All patients will be asked to wear the actigraph on the wrist of their non-dominant hand for the consecutive 4 weeks (28 nights in total) in their own home environments. As the device is waterproof, patients are instructed to wear the actigraph 24 h a day, including when taking showers. Patients are instructed to press the event-marker as they go to bed, wake up, and when they get out of bed at the start of the next day. These starts and stop intervals will be registered in sleep diaries as patients will be able to visually see if they forgot the registration.
STK and an experienced sleep scientist will perform the scoring and analysis of actigraphic records. The degree of agreement between raters will be calculated and reported using the Intraclass Correlation Coefficient. Data will be analysed using the MotionLogger Analysis Software program Action-W (AW2) (Version 2.7.2).
The pertinent sleep variables chosen for this trial are total sleep time after sleep onset (in minutes) (TST), sleep onset latency (SOL), number of awakenings, and wake after sleep onset (WASO) (for definitions of variables, see the “Outcomes” section).
The practicalities of the trial
Figure 1 outlines the participant timeline, and Fig. 2 shows the standard protocol items recommended by SPIRIT: Schedule for enrolment, intervention, and assessments. Additional file 1 presents The Standard Protocol Items: Recommendations for Interventional Trials (SPIRIT) checklist.
The participant timeline (Fig. 1) shows patients will meet with data collectors four times in total. Initially for the purpose of recruitment and written consent (visit 1), the second visit (Visit 2) consists of the installation and activation of actigraphs. Baseline data will be gathered using six validated questionnaires (see the “Data collection methods” section for further details). Patients will be introduced to the sleep and medication diary (Table 2) presented as a supplementary material. Data from sleep diaries will be used to aid the process of scoring sleep-wake stages, when analyzing patients’ actigraphic sleep records. Subsequently, patients are randomized into either (1) sequence “AB” or (2) sequence “BA” each lasting 4 weeks. Patients randomized to the AB sequence receive treatment A (Protac Ball Blanket™, Flexible, 7 kg) in the first 2 weeks (14 nights) and switch to treatment B (treatment as usual = regular duvet) in the second period, whereas patients that are randomized to the BA sequence receive treatment B in the first period and treatment A in the second period. This means that participants will serve as their own controls.
In both sequences, patients receive general sleep advice prior to participation . The rationale behind this is to avoid behavioural irregularities between periods in order to make comparison of data possible. Patients are recommended to avoid major variations in their sleep-wake patterns from day to day during the trial. But also to avoid major variations in their sleep environment and nicotine, caffeine, alcohol and food consumption directly before bed. Patients are also advised to limit daytime naps to a maximum of 30 min.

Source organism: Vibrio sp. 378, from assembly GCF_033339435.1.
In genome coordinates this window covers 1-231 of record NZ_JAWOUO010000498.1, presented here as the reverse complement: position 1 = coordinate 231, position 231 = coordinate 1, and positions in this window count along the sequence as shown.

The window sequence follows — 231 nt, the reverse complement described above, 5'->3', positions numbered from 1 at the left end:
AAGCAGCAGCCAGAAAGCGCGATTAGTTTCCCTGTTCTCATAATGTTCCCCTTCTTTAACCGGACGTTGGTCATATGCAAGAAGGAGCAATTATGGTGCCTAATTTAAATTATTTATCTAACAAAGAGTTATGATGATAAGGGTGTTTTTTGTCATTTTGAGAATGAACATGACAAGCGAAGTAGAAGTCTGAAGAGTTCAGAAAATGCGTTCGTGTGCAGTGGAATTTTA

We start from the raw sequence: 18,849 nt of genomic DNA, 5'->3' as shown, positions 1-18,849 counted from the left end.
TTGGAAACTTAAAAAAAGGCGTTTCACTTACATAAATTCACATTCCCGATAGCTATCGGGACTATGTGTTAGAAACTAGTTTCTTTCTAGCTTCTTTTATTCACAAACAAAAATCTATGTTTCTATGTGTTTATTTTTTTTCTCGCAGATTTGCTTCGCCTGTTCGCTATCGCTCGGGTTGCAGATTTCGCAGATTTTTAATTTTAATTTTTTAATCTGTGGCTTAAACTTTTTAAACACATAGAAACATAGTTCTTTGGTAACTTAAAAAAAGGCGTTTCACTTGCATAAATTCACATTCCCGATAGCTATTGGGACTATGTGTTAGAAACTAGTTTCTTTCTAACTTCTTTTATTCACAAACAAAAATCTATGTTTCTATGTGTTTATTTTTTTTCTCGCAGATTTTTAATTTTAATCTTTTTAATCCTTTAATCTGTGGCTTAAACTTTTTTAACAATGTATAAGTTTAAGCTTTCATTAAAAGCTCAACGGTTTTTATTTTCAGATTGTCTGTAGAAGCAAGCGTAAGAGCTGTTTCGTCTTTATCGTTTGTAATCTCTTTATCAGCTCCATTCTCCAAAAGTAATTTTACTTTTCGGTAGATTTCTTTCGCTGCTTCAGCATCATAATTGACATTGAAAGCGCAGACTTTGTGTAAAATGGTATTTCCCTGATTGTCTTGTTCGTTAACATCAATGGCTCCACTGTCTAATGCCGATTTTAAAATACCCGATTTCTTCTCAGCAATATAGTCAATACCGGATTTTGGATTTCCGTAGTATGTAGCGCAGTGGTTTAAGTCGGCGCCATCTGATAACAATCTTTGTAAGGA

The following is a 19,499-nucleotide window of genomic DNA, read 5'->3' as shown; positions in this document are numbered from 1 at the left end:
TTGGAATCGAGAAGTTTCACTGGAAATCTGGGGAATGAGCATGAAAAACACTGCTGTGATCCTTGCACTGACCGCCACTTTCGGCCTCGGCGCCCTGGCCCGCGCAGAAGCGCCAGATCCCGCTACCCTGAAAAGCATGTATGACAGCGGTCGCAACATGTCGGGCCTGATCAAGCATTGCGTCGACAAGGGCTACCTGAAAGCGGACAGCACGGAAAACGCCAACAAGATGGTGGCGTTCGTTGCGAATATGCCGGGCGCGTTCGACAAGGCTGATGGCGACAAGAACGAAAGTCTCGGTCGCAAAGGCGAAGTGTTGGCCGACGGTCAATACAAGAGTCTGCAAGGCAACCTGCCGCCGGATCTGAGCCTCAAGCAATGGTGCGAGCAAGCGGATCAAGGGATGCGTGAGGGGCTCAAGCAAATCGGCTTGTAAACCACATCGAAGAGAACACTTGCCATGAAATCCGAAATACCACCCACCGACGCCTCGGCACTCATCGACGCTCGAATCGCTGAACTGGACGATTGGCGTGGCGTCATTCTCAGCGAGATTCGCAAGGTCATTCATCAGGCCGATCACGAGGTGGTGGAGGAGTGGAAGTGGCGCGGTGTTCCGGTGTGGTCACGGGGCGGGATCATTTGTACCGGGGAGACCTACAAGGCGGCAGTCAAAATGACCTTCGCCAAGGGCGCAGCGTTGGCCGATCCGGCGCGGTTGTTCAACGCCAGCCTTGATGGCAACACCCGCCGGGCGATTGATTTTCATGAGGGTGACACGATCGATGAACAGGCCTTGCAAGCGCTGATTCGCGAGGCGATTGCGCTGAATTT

The third visit (visit 3) at day 15 consists of a switch-over visit to either receive the intervention or treatment as usual. All six questionnaires will be repeated. Data concerning sleep and medication will be downloaded from actigraphy and collected from diaries for the first 2-week period (14 days and nights). The procedures will be repeated at the end of the study (week four = day 29) at visit 4.
The investigators allow a + 7-day non-compliance with the scheduled visit dates (2 weeks apart) in case patients experience relapse or become ill, which can hinder a physical meeting. The allocated treatment will be discontinued in all cases of patient requests, hospitalization, and alcohol or drug abuse. Patients may withdraw from the trial for any reason. The investigators may withdraw the patient from the study if the patient is unwilling or unable to wear the actigraph, as the analysis of the primary outcome data depends on these measures.
In case patients experience intolerable adverse events and other unintended effects of trial interventions or trial conduct, the reasons will be recorded in the patient’s Case Report Form (CRF) and securely stored in REDCap. All serious adverse events will be reported to the Danish Scientific Ethics Committee, in the final article, and also to Protac A/S.
The overall protocol adherence is secured by STK and the three research assistants. Individual training of research assistants is completed before study initiation. In order to secure full data completion, we have registered all questions from questionnaires as “required” in the REDCap (REDCap 8.5.22 2019 Vanderbilt University) system. Hereby, the system will immediately remind us of any missing data when patients are present. REDCap (Research Electronic Data Capture) is a secure browser-based, metadata-driven EDC software solution and workflow methodology for designing clinical and research databases. All data from this trial will be securely stored in REDCap.
Primary outcome measure
Changes in total night-time sleep (TST) after sleep onset measured by actigraphy [time frame: 4 weeks = 28 days]. The investigators will detect the change in total night-time sleep in minutes (i.e. actual sleep time, excluding sleep latency and wakes after sleep onset) by comparing the means of the difference in total sleep time for each participant between the two periods (A and B). The night-time sleep frame is defined as sleep occurring during a 12-h night interval (21:00 to 08:59 h). The investigators designate the first sleep episode after 2100 h as the first nocturnal sleep episode; if the individual is already asleep at that time, the bedtime will be moved earlier to the first epoch of wake prior to sleep onset .